Consumers need PUC lift
Taxis, like power companies, are regulated by the state Public Utility Commission and, like power companies, typically have monopolies or near-monopolies where they operate. So it's not particularly surprising that the agency recoiled at the prospect of cabs facing meaningful competition.
After the PUC attempted to stop a new model of transportation-for-hire from competing with a taxi monopoly in Pittsburgh, a storm of public protest - including from Pittsburgh's city government - forced the agency to reverse course and play catch-up with disruptive technology.
Two transportation services that have swept into some of the world's major cities - Uber and Lyft - set up shop in Pittsburgh last winter. Consumers can summon a ride through an app on their smartphones. It is a form of Internet-based ride-sharing in which drivers use their own vehicles to provide rides, for fees.
The idea was born only in 2010 in San Francisco, but has taken off. Uber has calculated its value at more than $16 billion.
It's hard for the government to move that fast but it needs to in this case. There are legitimate regulatory matters at stake, including safety and financial responsibility. For example, who is responsible for financial damages if an Uber or Lyft vehicle is involved in a catastrophic crash? And there must be minimum safety standards for any commercial vehicle used in public transportation.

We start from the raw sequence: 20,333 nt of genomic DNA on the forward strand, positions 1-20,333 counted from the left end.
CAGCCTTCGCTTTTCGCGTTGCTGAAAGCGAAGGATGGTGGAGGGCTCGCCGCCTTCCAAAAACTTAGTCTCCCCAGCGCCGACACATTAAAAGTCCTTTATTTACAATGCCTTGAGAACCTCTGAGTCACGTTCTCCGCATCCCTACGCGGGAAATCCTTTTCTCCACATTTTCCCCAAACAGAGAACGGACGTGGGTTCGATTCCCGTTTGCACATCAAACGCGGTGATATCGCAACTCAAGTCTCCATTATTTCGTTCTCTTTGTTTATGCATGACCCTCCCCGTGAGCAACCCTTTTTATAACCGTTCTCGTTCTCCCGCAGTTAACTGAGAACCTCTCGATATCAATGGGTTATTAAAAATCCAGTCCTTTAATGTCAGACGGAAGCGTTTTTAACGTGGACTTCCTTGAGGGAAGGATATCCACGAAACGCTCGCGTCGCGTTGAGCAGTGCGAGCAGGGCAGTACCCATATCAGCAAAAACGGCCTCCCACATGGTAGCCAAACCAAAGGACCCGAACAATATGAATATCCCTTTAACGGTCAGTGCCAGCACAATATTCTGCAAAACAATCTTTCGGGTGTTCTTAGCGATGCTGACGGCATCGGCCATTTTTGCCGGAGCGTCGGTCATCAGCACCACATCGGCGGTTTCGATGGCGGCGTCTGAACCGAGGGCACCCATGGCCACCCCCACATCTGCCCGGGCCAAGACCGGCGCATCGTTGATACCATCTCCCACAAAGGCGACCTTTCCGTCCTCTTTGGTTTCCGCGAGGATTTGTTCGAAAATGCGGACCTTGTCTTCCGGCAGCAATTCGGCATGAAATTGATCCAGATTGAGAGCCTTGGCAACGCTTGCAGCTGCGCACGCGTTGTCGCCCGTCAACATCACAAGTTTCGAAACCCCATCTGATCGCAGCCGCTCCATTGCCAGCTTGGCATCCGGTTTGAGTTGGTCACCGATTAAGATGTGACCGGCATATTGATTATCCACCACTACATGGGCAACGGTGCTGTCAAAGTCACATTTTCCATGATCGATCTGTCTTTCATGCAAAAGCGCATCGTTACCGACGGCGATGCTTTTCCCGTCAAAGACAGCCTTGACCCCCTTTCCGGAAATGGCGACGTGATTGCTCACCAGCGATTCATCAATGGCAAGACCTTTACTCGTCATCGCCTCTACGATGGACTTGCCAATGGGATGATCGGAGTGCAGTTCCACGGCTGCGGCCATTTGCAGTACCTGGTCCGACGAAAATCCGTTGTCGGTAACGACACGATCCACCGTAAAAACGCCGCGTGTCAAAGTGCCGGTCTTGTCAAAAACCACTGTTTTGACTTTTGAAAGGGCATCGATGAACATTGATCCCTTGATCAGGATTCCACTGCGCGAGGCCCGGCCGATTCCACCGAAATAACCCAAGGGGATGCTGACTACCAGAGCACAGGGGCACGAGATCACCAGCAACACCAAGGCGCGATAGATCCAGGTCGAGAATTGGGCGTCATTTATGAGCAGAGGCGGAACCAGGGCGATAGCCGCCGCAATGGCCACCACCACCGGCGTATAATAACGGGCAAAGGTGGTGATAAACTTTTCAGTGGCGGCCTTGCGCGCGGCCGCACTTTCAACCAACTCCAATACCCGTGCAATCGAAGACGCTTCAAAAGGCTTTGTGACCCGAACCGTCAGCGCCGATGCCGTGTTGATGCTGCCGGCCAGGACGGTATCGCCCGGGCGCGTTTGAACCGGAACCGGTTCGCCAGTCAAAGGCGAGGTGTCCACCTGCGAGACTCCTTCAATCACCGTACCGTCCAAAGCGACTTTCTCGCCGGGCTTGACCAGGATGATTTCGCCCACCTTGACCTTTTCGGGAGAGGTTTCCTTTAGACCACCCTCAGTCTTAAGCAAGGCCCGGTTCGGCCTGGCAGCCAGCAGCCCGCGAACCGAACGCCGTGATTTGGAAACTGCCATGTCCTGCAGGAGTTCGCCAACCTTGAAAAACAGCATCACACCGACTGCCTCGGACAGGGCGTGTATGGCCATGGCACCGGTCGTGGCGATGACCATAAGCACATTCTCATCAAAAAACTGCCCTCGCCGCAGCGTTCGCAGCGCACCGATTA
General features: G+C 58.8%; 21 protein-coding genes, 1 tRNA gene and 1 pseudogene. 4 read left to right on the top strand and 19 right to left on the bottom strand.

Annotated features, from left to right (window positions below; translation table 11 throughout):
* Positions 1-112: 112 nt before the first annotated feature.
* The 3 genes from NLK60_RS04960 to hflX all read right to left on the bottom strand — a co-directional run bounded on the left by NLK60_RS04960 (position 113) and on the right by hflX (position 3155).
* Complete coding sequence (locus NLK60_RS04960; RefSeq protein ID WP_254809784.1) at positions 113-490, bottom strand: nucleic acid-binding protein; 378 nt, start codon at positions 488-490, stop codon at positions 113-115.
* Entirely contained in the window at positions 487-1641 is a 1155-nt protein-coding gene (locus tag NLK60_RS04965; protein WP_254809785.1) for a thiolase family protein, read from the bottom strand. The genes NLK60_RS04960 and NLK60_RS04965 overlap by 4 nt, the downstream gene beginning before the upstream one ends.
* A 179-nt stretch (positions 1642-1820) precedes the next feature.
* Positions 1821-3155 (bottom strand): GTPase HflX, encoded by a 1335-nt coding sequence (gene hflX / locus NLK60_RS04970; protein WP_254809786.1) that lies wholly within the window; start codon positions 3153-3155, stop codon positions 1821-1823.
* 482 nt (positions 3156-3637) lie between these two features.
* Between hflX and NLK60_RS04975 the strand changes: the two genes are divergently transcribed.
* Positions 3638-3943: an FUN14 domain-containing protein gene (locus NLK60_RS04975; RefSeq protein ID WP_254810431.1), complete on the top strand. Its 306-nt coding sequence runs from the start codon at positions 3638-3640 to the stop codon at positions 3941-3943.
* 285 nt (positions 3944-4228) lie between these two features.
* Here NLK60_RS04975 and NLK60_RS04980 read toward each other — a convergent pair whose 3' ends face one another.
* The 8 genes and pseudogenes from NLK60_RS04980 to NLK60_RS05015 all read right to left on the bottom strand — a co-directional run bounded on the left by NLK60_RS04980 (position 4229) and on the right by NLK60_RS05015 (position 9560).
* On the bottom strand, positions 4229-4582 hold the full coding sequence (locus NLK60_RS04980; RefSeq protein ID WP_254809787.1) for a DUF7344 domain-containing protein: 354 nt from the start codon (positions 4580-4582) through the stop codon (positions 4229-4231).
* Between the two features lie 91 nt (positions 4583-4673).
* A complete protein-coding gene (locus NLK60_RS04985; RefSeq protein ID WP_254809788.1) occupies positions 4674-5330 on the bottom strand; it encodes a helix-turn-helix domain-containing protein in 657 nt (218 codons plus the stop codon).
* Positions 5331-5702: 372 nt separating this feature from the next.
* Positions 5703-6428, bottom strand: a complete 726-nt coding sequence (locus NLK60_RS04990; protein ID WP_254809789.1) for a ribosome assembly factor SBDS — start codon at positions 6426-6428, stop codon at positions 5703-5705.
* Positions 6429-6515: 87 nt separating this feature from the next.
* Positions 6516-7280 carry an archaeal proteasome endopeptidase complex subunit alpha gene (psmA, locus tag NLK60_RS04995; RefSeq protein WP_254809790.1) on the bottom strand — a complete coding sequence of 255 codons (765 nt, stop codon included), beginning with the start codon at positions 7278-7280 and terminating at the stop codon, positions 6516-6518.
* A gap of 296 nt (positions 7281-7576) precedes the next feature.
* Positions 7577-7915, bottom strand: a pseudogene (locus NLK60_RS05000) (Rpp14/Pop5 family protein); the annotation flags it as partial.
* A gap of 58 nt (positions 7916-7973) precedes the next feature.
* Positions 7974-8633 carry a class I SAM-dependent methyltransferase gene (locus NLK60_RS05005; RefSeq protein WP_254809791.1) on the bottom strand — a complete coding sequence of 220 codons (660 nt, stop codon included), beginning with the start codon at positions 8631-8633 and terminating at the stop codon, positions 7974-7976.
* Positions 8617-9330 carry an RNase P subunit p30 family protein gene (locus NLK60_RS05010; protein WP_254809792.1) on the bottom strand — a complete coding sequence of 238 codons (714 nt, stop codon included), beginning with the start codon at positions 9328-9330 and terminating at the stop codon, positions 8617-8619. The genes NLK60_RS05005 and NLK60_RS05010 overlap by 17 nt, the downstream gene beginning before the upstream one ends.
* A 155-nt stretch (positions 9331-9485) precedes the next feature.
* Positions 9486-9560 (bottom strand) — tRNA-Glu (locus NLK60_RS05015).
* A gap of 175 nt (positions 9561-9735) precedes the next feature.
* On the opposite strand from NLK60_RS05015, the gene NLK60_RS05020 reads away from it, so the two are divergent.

The state Legislature and Congress, along with the appropriate regulatory agencies, must deal with those questions soon because the "sharing" economy made possible by the Internet isn't going to wait. And part of the process should be better oversight of existing cab companies to ensure that their operations are worthy of the state's regulatory imprimatur.
Meanwhile, London cabbies probably have the best response. They have formed their own company, Hailo, which is modeled after Uber and Lyft, so that they also can compete within the new model.